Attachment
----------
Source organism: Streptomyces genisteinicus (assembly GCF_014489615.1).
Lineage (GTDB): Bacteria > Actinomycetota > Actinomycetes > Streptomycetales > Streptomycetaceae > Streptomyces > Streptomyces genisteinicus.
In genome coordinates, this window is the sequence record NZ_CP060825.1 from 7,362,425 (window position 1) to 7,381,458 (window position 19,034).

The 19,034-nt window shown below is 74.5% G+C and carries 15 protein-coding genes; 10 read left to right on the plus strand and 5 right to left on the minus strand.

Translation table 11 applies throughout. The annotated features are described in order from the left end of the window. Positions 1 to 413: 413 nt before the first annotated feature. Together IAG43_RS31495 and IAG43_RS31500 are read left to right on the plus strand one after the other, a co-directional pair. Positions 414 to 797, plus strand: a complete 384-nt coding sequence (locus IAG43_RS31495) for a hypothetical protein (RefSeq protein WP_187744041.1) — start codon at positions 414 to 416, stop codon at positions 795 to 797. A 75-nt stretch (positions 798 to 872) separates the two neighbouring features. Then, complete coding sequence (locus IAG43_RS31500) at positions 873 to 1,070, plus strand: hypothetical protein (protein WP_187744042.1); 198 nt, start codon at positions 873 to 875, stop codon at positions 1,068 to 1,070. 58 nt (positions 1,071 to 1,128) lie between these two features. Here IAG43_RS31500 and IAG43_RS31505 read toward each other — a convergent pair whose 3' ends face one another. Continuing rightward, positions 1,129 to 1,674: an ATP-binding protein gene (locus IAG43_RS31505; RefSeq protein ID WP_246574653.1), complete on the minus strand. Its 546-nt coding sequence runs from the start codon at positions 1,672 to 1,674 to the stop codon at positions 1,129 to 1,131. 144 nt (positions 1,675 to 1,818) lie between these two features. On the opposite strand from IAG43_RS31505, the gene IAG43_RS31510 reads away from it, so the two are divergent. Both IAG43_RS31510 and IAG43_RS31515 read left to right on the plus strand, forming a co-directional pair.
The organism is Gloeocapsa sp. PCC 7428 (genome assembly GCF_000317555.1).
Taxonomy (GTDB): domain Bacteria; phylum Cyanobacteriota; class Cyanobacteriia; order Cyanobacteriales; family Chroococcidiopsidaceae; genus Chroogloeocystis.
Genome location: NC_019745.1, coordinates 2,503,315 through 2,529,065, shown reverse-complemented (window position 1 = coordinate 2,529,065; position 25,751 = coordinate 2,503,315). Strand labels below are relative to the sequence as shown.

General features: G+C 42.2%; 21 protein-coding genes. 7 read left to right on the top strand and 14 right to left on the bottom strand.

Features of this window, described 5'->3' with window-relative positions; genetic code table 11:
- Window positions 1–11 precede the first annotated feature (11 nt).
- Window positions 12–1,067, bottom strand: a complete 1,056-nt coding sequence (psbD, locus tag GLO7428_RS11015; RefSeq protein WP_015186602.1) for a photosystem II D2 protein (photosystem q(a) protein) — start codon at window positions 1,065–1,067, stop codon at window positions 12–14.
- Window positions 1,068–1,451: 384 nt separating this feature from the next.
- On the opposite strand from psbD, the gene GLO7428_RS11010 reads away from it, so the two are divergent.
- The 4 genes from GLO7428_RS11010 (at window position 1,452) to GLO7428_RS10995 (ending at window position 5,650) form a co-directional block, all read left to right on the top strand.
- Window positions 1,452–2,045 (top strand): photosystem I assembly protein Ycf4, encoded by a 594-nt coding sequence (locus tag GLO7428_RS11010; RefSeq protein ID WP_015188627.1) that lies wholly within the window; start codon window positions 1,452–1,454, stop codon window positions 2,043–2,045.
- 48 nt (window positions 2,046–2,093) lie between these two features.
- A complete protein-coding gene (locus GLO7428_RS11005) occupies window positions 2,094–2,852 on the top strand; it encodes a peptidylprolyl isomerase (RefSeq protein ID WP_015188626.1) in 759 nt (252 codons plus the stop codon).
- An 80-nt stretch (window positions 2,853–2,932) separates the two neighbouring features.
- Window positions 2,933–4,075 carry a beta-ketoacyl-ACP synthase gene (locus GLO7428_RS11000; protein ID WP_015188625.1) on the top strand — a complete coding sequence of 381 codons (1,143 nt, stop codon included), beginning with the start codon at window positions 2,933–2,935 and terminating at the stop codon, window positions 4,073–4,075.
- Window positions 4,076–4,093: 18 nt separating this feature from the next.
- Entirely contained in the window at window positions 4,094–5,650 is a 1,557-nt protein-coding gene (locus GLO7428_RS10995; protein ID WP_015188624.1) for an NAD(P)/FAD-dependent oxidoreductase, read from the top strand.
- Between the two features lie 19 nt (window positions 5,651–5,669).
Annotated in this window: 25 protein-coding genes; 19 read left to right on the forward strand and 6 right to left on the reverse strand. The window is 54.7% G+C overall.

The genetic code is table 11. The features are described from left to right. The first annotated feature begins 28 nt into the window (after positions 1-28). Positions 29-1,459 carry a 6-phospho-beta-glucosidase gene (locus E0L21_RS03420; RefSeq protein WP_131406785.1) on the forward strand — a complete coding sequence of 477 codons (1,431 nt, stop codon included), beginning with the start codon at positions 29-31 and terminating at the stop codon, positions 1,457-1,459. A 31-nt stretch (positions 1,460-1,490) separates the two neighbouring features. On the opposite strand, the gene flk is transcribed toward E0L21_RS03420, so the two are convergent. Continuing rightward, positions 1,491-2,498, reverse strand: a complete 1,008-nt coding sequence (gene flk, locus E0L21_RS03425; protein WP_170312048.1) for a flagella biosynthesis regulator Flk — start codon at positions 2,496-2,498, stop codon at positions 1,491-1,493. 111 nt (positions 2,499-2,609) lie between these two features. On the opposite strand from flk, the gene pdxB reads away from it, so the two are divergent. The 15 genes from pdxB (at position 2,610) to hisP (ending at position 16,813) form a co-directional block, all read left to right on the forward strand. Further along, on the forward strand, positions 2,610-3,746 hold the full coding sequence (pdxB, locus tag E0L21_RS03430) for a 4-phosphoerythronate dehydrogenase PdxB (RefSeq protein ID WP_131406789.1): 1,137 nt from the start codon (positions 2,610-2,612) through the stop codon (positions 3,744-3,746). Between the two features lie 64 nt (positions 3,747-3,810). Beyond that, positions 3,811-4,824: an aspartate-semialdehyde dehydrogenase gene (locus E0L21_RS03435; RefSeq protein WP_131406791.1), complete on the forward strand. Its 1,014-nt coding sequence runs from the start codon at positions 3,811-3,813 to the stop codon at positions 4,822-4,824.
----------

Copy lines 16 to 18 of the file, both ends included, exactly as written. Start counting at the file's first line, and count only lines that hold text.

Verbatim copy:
- Window positions 1,452–2,045 (top strand): photosystem I assembly protein Ycf4, encoded by a 594-nt coding sequence (locus tag GLO7428_RS11010; RefSeq protein ID WP_015188627.1) that lies wholly within the window; start codon window positions 1,452–1,454, stop codon window positions 2,043–2,045.
- 48 nt (window positions 2,046–2,093) lie between these two features.
- A complete protein-coding gene (locus GLO7428_RS11005) occupies window positions 2,094–2,852 on the top strand; it encodes a peptidylprolyl isomerase (RefSeq protein ID WP_015188626.1) in 759 nt (252 codons plus the stop codon).